Streptococcus pneumoniae TIGR4 phase-locked opacity variants differ in virulence phenotypes

Academic Article


  • Streptococcus pneumoniae (pneumococcus) is a leading human pathogen that can cause serious localized and invasive diseases. Pneumococci can undergo a spontaneous and reversible phase variation that is reflected in colony opacity and which allows the population to adapt to different host environments. Generally, transparent variants are adapted for nasopharyngeal colonization, whereas opaque variants are associated with invasive disease. In recent work, colony phase variation was shown to occur by means of recombination events to generate multiple alleles of the hsdS targeting domain of a DNA methylase complex, which mediates epigenetic changes in gene expression. A panel of isogenic strains were created in the well-studied S. pneumoniae TIGR4 background that are "locked" in the transparent (n = 4) or opaque (n = 2) colony phenotype. The strains had significant differences in colony size which were stable over multiple passages in vitro and in vivo. While there were no significant differences in adherence for the phase-locked mutant strains to immortalized epithelial cells, biofilm formation and viability were reduced for the opaque variants in static assays. Nasopharyngeal colonization was stable for all strains, but the mortality rates differed between them. Transcript profiling by transcriptome sequencing (RNA-seq) analyses revealed that the expression levels of certain virulence factors were increased in a phase-specific manner. As epigenetic regulation of phase variation (often referred to as "phasevarion") is emerging as a common theme for mucosal pathogens, these results serve as a model for future studies of host-pathogen interactions.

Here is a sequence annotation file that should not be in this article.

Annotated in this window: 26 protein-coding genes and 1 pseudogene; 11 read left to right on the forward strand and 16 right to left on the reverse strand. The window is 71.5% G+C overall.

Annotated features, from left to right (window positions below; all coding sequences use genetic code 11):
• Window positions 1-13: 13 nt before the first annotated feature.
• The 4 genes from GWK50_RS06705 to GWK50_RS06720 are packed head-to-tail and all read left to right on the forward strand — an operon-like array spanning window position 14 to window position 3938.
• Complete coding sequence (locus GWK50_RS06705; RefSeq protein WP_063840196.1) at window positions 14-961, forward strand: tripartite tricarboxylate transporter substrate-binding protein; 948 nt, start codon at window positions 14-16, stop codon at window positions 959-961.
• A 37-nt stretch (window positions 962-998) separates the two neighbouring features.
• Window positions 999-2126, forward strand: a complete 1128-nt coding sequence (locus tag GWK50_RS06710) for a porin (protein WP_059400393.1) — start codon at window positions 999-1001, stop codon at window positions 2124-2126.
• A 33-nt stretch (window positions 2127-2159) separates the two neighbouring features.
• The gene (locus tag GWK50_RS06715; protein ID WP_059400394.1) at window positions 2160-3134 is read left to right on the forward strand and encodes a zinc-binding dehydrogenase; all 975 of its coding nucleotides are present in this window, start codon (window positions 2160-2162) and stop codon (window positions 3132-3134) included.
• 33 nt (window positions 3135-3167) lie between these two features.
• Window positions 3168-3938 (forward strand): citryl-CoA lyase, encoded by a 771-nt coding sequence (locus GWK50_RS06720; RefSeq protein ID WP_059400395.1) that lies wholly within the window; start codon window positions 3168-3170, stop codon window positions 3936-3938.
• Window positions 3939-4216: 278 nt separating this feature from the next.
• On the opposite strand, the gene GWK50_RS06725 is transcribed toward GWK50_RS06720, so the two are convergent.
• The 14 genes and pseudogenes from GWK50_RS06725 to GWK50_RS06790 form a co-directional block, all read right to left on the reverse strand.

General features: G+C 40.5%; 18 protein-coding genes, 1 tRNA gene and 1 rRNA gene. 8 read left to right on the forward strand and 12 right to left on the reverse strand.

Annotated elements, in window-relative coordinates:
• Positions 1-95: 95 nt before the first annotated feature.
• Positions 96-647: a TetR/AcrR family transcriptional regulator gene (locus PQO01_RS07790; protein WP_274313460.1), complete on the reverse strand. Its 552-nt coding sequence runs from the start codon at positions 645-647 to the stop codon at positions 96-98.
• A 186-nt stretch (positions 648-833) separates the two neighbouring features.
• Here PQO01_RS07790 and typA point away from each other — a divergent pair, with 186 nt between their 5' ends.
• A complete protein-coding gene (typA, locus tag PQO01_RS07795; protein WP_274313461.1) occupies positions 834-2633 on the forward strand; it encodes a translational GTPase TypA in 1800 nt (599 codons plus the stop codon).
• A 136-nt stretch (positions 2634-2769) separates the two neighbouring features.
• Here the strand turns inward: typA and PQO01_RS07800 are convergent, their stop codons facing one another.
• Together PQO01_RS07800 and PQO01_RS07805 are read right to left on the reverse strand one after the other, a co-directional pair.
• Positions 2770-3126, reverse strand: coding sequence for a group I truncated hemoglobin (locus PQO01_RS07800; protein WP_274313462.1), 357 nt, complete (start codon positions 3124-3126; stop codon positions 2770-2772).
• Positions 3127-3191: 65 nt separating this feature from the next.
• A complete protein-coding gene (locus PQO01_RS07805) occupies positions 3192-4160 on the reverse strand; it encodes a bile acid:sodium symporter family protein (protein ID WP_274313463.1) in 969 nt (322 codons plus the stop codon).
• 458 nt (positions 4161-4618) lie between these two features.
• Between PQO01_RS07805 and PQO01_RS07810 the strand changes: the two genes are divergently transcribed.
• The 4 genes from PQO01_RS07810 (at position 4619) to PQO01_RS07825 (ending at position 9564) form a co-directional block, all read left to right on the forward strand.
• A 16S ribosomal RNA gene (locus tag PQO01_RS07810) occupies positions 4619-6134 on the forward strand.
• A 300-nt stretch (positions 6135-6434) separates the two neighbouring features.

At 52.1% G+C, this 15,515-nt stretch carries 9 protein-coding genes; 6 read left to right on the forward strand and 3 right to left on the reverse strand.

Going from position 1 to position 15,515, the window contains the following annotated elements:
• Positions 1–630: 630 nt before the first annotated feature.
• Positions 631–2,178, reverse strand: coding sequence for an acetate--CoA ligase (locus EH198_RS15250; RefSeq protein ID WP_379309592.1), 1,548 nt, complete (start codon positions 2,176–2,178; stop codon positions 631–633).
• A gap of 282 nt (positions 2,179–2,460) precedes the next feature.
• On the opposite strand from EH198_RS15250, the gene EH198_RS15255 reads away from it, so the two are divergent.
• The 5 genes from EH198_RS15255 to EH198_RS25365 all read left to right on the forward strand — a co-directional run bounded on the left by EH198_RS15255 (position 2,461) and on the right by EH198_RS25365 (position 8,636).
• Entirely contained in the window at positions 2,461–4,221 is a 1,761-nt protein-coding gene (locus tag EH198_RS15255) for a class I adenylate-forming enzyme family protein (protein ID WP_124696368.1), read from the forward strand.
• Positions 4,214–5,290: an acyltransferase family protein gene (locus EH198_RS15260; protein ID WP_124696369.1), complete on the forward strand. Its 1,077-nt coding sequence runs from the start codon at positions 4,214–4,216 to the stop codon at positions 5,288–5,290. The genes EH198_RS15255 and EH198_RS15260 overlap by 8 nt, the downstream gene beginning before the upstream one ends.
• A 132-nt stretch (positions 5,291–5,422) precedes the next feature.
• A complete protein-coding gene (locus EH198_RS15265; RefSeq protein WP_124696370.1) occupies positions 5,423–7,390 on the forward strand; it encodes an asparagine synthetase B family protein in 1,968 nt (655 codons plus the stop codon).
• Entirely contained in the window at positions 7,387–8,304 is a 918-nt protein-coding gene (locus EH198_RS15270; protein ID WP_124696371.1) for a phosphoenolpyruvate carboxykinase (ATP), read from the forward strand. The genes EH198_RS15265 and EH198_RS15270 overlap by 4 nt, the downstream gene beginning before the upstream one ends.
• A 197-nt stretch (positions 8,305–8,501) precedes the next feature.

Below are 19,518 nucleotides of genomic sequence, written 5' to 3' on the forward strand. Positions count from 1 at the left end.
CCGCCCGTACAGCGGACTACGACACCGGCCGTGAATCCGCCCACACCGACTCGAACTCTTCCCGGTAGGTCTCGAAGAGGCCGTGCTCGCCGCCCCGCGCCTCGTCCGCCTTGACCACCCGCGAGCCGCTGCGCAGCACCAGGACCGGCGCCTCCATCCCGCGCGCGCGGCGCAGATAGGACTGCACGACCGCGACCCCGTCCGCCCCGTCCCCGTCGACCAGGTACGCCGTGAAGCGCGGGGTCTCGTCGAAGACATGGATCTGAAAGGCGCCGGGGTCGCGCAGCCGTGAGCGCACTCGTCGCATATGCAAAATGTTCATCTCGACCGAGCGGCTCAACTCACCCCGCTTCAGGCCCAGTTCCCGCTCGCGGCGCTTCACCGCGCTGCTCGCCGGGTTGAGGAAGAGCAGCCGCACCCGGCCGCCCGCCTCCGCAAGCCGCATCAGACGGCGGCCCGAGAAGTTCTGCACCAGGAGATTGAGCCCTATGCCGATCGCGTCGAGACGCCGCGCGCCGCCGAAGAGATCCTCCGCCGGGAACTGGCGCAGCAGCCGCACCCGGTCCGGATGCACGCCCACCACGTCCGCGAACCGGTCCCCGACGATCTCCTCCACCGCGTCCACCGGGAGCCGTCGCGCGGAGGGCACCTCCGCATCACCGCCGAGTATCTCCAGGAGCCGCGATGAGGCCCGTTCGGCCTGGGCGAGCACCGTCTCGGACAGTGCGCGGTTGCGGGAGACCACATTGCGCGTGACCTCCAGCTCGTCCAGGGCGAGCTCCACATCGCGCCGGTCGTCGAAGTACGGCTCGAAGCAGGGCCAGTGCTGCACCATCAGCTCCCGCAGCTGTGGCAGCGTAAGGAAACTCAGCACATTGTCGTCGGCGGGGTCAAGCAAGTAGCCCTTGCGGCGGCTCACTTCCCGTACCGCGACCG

• Published In

  • mSphere  Journal
  • Digital Object Identifier (doi)

    Author List

  • Oliver MB; Roy AB; Kumar R; Lefkowitz EJ; Swords WE
  • Volume

  • 2
  • Issue

  • 6